The interesting chart is Fig10 as it is the best measure of the actual energy used to perform a given task. Some architectures fare better than others, but ISA is not the defining characteristic. IN some tasks Intel's X86 chips do the best, in others ARM do the best, but in no case can you predict performance based on which ISA the chip is using.

Their conclusion is that ISA certainly matters on some very small 1-2mm^2 or sub milliwatt designs where RISC designs really pay off, but outside of that the architecture of the chip is much more important than the ISA.
I posted a response then in the comments sections of that article about six years ago:

Is this another gem from the same "University of Wisconsin" team that wrote a plain wrong paper that has been debunked in many places? The former paper was based in incorrect methodology, invalid data, and unsupported conclusions. For their former paper the team did everything possible to favor Intel over ARM. I recall I was so perplexed when I did read their bad paper that I did search more info about the authors and found that the senior author was closely related to Intel (one of his coworkers is a Intel lab guy, several students have Intel grants...).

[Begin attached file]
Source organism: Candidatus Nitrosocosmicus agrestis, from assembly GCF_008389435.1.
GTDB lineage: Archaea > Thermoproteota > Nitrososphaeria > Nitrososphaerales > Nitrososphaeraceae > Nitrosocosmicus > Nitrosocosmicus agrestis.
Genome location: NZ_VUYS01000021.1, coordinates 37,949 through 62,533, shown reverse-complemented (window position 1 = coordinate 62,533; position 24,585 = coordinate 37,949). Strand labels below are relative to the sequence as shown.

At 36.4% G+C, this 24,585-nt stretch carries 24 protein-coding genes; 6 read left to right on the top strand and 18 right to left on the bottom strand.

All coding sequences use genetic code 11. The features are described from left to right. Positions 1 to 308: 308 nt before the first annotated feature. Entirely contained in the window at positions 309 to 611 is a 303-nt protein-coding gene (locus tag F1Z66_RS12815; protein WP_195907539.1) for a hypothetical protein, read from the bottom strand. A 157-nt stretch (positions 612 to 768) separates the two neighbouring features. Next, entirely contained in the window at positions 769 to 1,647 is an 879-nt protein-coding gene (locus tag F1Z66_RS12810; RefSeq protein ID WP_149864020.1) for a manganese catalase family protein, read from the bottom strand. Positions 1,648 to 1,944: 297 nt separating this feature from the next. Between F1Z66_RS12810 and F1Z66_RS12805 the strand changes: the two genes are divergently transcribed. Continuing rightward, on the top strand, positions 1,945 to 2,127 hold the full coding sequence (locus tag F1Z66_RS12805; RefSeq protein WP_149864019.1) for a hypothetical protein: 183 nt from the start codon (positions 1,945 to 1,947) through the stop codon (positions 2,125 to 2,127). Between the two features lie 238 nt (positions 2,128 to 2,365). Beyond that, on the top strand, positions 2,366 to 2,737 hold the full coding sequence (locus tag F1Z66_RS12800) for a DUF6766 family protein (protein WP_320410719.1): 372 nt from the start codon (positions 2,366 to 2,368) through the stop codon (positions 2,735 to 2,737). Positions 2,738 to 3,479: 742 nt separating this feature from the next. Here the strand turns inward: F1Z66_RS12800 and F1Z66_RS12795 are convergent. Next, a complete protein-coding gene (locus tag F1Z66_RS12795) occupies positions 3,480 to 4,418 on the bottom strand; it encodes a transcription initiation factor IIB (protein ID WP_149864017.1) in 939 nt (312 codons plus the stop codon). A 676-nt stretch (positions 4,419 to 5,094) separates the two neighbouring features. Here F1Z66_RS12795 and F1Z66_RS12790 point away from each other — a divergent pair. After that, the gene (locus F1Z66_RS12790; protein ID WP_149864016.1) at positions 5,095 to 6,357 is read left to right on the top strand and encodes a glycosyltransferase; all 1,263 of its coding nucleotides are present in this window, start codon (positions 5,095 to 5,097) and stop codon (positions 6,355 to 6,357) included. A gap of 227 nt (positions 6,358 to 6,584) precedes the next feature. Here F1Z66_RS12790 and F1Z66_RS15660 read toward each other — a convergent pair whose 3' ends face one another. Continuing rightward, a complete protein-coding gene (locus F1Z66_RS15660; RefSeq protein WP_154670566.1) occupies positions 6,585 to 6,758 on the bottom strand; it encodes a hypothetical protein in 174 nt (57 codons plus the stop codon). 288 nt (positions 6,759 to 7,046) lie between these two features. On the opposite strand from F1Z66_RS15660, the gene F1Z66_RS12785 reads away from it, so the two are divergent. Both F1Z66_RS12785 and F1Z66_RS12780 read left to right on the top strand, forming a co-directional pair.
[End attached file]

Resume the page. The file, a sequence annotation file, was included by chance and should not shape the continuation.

This time you don't give a link to their updated paper, but reading some of the info that you disclose I can see that they are repeating the same mistakes again.

Everyone knows that ARM ISA is more efficient that x86 ISA. This is a fact, which has been measured lots of times.
 

juanrga

Pro-Intel / Anti-AMD Just FYI
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I agree ARM has been shown to perform a few times... but those earlier chips always fizzled out when compared to the competition. They showed promise and by the time they got to production they where no longer all that attractive.
Production chips have been tested before and showed advantages over x86 competition. I already mentioned TX2.